Retrenchment masterclass: What HRDs need to know

With Malaysia Airlines recently undertaking a huge retrenchment exercise, and one announced for banking giant HSBC, HRD looks at companies’ obligations to retrenchment benefits in Singapore.

Retrenchment is a topical issue in Asia at the moment, with Malaysia Airlines culling 6000 jobs earlier this month, and HSBC this week announcing anticipated job cuts of 50,000 people worldwide.

Banking giant HSBC made public plans to cut costs on an international scale by streamlining businesses, and while it is unknown if the job cuts will affect Singapore staff – of which there are over 3000 – the bank noted Singapore would remain one of the group’s priority markets in its pivot of focus towards Asia.

The bank has been in the island nation since 1877.

Head of HSBC Singapore’s corporate communications, Daniel Fitzpatrick, declined to comment to TODAY about whether there would be any job cuts or gains in Singapore.

A recent law change means that an employee who has been employed in a Singapore company for at least two years may request retrenchment benefits if they are retrenched.

Prior to April 1 of this year when amendments to the Employment Act came into force, the requisite period of employment before a request for retrenchment benefits could be made was three years.

However, there are conditions. The relevant provision of the Act only applies to employees earning up to and including $2,500 a month, or workmen earning a salary up to and including $4,500 a month.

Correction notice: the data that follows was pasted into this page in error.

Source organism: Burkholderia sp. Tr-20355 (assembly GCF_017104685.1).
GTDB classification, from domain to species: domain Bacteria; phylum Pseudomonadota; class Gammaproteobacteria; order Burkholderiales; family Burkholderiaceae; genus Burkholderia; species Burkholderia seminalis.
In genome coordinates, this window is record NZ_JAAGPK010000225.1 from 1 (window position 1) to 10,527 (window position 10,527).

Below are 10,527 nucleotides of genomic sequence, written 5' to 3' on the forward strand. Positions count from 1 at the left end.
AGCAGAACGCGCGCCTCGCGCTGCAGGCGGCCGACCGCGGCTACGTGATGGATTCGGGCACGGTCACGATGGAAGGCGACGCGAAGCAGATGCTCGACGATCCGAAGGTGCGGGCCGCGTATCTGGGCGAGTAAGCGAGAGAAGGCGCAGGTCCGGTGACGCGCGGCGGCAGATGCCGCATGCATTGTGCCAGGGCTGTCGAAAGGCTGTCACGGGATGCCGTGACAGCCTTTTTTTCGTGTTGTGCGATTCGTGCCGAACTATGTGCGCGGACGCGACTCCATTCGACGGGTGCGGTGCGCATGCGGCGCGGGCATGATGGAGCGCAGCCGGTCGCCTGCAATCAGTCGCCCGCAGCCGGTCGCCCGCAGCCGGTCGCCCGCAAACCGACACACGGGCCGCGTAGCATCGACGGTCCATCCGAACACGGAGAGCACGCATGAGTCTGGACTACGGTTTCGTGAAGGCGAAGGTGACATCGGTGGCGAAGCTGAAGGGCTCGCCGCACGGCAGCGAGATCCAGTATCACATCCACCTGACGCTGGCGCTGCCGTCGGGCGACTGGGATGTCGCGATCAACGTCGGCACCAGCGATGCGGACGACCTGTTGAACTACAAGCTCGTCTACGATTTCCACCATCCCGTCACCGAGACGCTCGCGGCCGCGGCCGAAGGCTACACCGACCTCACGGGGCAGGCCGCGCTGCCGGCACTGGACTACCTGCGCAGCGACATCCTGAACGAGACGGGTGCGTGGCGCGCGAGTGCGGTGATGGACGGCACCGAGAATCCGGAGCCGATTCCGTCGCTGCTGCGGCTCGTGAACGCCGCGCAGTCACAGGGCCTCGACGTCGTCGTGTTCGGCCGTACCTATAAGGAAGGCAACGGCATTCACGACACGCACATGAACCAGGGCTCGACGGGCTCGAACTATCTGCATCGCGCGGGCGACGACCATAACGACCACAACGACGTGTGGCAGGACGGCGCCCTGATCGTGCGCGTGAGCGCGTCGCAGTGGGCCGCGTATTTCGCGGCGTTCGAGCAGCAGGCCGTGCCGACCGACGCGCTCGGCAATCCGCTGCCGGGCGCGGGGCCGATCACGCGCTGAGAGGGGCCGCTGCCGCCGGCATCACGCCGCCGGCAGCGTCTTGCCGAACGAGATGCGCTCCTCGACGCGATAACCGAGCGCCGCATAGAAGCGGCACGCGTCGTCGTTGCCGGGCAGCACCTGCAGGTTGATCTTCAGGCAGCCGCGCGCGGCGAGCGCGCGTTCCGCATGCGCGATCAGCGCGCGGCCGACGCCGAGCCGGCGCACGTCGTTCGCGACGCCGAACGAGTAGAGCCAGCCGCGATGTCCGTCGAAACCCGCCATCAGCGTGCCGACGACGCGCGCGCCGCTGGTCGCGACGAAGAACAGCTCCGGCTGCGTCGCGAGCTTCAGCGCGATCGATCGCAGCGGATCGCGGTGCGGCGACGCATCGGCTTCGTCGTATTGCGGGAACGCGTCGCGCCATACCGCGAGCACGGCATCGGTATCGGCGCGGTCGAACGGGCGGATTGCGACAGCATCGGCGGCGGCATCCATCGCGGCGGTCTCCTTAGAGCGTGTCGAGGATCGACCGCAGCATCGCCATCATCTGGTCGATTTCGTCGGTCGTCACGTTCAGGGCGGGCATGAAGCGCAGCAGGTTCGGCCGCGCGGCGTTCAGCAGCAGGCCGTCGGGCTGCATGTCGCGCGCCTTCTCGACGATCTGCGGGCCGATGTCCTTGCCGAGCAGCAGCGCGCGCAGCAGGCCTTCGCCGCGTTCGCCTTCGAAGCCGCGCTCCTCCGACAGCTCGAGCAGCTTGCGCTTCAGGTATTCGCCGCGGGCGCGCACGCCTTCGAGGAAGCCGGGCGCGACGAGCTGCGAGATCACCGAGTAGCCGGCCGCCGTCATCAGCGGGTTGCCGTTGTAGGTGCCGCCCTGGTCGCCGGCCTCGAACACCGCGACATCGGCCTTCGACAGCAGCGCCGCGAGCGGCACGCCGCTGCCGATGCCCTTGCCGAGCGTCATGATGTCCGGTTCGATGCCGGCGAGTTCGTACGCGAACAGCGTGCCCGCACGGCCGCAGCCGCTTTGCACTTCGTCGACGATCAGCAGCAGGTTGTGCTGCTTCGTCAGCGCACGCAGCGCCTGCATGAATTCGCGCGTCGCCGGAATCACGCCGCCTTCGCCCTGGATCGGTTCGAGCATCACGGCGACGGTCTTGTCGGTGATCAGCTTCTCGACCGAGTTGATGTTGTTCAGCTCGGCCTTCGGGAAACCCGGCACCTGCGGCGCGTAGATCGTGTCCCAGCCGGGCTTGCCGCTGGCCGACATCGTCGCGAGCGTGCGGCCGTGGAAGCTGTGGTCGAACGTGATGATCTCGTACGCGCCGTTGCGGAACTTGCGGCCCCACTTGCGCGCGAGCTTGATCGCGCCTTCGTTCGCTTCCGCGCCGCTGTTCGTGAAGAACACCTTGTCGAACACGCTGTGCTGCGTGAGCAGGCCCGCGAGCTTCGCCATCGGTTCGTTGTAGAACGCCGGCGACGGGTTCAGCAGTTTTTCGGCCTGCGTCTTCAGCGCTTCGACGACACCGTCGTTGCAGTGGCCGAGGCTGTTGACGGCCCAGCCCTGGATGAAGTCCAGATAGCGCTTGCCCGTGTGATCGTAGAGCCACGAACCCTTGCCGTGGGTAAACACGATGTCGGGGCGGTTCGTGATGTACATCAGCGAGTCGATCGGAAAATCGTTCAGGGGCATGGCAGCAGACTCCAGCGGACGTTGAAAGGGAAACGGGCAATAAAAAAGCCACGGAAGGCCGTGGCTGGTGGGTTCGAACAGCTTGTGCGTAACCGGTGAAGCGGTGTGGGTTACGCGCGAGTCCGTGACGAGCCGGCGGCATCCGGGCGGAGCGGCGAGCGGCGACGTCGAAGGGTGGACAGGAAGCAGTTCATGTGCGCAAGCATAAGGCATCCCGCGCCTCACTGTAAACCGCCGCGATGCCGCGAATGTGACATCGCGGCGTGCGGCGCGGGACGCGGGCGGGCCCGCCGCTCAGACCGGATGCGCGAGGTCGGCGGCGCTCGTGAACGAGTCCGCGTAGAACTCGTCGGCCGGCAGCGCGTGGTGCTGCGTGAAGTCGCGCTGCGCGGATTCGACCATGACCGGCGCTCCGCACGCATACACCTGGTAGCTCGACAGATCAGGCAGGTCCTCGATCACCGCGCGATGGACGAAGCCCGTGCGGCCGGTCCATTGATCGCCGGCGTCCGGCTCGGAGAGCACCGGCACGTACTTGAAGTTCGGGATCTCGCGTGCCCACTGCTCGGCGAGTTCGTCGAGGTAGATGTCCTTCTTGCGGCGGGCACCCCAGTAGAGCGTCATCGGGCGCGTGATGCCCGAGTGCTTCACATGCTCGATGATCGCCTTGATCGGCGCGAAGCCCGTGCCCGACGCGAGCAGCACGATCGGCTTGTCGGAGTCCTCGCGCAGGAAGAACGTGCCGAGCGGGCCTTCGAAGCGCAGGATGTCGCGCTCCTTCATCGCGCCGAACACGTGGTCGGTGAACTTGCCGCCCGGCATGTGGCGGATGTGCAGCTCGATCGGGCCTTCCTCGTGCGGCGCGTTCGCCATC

Another key thing to note is the word request. As an employer, there is no obligation on you to offer such benefits, according to David Longstaff, a Singapore partner at multinational law firm Jones Day.

“The general view is that, in the absence of contractual provisions in any employment contract or collective bargaining agreement to the contrary, there is no right to receive such benefits,” Longstaff said.

“Instead, such benefits remain payable at the discretion of the employer.”

The reason behind this is because section 45 of the Act simply states no employee who has been in continuous employment with an employer for less than two years (previously three) is entitled to retrenchment benefits.

“The section does not provide that employees who have been employed for two or more years are entitled to retrenchment benefits.”

This means that while staff can’t ask for retrenchment benefits until after two years of service, employers are not obliged to provide even if they do.

Alternatives to retrenchment

The Ministry of Manpower offers alternatives to retrenchment, as recommended by the Tripartite Guidelines on Managing Excess Manpower.

These include:

Temporary layoffs

Employers can ask employees to stop coming to work for a short period, provided:

  • They pay no less than half their gross salary during the days that they are laid off.
  • If staff take annual leave on their laid off days, then employers must pay them half-day pay for each day of annual leave taken. In such an arrangement:
    • Employees will get a full day's pay (half-day laid off pay + half-day annual leave pay).
    • Employees should not be asked to take more than 50% of their earned annual leave.

Implementing a shorter work week

Employers can ask employees to work only a few days a week for a short time. This reduced duration should not:

  • Exceed 2 days in a week.
  • Last more than 2 months.

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